News / Winnipeg

Manitoba insurers alter policies after millions lost in rat damage

Manitoba Public Insurance was hit with a $35 million bill for rodent damage between 2012- 2015. Last year alone, the cost spiked to almost $15 million.

Manitoba Public Insurance says it had the most stringent rodent claims policy in Canada, and the changes will bring it in line with industry standards.

AFP PHOTO/ Sanjay Kanojia/ Getty Images

Manitoba Public Insurance says it had the most stringent rodent claims policy in Canada, and the changes will bring it in line with industry standards.

WINNIPEG — A Winnipeg media outlet says it's learned Manitoba Public Insurance has changed its rodent claim policy to help the Crown company save $6 million a year.

CTV News says documents it's obtained show that as of March 1 this year, trapping of mice, rats and other pests in vehicles can now be done by exterminators.

As well, not all vehicles will be disassembled to rid them of rodent messes, and air quality tests will no longer be required.

MPI says it had the most stringent rodent claims policy in Canada, and the changes will bring it in line with industry standards.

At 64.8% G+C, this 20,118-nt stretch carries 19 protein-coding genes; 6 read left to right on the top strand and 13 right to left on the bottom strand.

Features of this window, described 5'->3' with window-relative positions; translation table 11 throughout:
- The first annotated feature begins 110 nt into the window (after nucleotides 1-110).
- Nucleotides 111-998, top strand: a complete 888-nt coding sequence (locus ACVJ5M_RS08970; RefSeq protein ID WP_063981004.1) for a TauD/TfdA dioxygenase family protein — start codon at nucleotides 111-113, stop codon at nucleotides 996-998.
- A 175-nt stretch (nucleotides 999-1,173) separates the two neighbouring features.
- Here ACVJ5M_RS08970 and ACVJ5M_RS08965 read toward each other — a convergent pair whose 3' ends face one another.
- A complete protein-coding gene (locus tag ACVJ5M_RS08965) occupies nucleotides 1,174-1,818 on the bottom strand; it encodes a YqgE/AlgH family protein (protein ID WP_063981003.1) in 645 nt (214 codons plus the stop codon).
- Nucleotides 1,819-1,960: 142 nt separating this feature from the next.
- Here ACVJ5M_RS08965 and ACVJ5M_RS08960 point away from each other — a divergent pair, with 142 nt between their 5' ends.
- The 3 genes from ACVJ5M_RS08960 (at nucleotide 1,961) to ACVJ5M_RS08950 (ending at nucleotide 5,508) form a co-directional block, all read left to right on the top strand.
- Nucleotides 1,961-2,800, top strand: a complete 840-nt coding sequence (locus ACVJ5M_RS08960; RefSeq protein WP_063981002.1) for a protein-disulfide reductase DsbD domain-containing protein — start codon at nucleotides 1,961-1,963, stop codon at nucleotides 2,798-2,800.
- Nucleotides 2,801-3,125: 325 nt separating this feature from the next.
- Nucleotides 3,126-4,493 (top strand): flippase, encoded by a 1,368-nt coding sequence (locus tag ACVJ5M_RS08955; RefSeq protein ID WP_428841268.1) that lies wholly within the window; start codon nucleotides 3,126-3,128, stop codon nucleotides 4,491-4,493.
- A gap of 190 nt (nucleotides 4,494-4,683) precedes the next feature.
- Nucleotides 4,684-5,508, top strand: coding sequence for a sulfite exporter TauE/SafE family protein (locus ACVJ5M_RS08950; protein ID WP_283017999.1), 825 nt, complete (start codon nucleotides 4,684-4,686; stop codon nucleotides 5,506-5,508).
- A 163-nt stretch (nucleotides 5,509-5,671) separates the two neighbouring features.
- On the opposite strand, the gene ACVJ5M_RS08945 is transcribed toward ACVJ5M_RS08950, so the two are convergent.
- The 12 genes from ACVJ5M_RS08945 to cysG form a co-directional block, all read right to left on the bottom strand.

The company was hit with a bill of more than $35 million for rodent damage between 2012 and 2015.

The cost spiked to almost $15 million last year alone when 3,763 claims came in.

The MPI documents also show the claims have been costing a lot of time, with an average duration of 71 days.

"Safety is our first priority, which is why our claim procedures are being aligned in accordance to guidelines established by the public health agency of Canada,” said MPI in a statement emailed to CTV News Wednesday.

Companies that currently do remediation and restoration work on damaged vehicles see the change as a blow to their business.

Rosanne Montemurro runs two out of about 20 remediation companies approved in Manitoba to rid vehicles of rodent troubles, but with fewer claims coming her way, she's already laid off staff and may let more employees go.

"It would have been great if MPI had given the shops a chance to be part of the solution, said Montemurro.

"It feels like the rug has been pulled out from under us. Our business seems to have been given away to another type of business that has not been through the quality control and accreditation we've had to go through."

Poulin's Pest Control has already handled two dozen claims.

Taz Stuart, entomologist and director of technical operations for the company, said if staff believe a rodent made its way beyond the passenger cabin, Poulin's will notify MPI and the customer.

"We'll assess the level of (rodent) activity and determine whether the interior cabin is dangerous, can be cleaned and if we have the right products to do the disinfection," he said.

MPI said information on its rodent policy change and how drivers can protect their vehicles from pest damage should be available within two weeks, both in pamphlet form and online. (CTV Winnipeg)

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